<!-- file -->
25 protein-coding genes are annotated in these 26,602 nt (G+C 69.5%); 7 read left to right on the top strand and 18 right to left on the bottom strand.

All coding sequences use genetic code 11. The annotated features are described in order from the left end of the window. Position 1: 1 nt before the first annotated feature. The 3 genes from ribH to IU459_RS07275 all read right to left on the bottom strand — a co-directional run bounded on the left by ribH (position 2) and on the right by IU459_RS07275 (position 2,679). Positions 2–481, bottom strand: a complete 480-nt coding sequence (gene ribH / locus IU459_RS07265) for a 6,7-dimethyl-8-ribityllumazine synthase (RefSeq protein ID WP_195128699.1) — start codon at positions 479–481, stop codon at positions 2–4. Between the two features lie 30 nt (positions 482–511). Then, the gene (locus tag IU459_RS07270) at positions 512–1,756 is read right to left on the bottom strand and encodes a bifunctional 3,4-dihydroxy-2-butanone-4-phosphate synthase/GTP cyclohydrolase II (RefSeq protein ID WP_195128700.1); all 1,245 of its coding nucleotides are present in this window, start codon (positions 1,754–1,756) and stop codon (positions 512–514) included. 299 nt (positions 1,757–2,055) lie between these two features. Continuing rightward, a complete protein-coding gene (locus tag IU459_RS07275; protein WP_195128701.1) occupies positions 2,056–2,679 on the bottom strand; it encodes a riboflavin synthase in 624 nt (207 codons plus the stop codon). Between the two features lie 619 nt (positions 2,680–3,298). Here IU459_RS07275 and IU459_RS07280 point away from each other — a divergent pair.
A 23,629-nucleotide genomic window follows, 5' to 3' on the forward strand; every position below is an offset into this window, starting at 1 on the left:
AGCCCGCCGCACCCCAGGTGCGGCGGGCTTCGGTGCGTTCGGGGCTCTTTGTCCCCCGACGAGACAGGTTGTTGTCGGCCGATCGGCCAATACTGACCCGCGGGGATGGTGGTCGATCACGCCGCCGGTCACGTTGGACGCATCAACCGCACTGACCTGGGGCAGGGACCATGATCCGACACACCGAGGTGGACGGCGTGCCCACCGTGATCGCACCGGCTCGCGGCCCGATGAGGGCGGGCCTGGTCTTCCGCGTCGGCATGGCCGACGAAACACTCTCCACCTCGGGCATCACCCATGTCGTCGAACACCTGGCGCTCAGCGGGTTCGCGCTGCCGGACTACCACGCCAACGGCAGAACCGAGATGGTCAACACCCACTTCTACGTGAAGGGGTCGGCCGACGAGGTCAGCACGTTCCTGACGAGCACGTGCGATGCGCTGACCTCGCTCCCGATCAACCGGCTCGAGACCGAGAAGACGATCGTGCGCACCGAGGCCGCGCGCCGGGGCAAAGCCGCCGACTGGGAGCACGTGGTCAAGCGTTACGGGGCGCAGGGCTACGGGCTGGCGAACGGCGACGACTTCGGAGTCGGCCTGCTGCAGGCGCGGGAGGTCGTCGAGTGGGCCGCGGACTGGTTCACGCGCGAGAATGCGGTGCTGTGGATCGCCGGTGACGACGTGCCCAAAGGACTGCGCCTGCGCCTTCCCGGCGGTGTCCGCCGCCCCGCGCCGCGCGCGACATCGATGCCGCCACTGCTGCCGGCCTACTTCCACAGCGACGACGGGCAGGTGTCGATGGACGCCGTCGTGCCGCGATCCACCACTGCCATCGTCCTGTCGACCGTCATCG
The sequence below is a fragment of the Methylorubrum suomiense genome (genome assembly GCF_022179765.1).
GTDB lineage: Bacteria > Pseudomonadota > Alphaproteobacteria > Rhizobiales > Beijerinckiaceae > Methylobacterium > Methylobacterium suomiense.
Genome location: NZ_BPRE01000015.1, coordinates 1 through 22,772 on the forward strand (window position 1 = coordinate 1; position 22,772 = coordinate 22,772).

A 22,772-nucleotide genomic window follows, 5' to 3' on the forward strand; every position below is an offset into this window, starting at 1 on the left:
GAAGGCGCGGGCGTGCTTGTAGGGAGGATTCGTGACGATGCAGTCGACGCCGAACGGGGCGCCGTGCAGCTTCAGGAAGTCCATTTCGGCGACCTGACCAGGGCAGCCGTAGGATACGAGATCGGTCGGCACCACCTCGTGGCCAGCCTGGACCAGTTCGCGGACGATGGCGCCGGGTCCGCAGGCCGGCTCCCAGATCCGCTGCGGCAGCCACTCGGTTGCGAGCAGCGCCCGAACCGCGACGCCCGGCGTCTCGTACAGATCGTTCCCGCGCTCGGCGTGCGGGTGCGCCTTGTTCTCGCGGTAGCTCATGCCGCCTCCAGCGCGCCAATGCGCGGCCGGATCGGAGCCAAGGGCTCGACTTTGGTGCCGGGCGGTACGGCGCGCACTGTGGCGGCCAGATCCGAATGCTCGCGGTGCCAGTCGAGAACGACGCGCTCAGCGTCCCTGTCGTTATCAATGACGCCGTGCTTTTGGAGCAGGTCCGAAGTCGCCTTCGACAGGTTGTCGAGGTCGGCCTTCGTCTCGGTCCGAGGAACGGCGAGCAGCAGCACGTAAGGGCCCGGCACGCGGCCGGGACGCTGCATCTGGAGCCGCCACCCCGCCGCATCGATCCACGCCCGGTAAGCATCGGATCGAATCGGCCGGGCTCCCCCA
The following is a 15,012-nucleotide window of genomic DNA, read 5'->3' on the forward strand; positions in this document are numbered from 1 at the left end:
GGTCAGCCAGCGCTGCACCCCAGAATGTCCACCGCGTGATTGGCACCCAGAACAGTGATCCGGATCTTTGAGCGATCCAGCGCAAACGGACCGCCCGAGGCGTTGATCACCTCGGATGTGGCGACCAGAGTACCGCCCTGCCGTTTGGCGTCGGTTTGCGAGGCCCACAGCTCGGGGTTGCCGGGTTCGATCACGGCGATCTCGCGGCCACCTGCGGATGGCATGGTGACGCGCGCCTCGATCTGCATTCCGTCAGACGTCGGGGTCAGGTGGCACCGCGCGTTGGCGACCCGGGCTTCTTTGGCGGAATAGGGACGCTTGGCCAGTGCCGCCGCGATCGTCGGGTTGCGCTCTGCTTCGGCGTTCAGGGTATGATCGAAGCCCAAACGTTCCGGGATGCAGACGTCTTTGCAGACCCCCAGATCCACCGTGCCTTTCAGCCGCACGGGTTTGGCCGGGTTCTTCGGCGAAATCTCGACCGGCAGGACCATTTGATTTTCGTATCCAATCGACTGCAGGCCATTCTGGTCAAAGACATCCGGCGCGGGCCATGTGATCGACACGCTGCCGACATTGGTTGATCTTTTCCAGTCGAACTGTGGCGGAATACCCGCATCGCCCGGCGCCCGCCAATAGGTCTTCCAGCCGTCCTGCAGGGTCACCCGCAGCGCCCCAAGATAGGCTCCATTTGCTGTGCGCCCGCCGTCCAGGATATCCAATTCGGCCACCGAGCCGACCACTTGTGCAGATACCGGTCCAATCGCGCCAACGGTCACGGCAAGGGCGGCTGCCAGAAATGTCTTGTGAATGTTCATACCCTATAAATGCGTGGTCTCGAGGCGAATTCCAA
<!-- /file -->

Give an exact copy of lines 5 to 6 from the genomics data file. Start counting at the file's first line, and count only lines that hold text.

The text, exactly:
The sequence below is a fragment of the Methylorubrum suomiense genome (genome assembly GCF_022179765.1).
GTDB lineage: Bacteria > Pseudomonadota > Alphaproteobacteria > Rhizobiales > Beijerinckiaceae > Methylobacterium > Methylobacterium suomiense.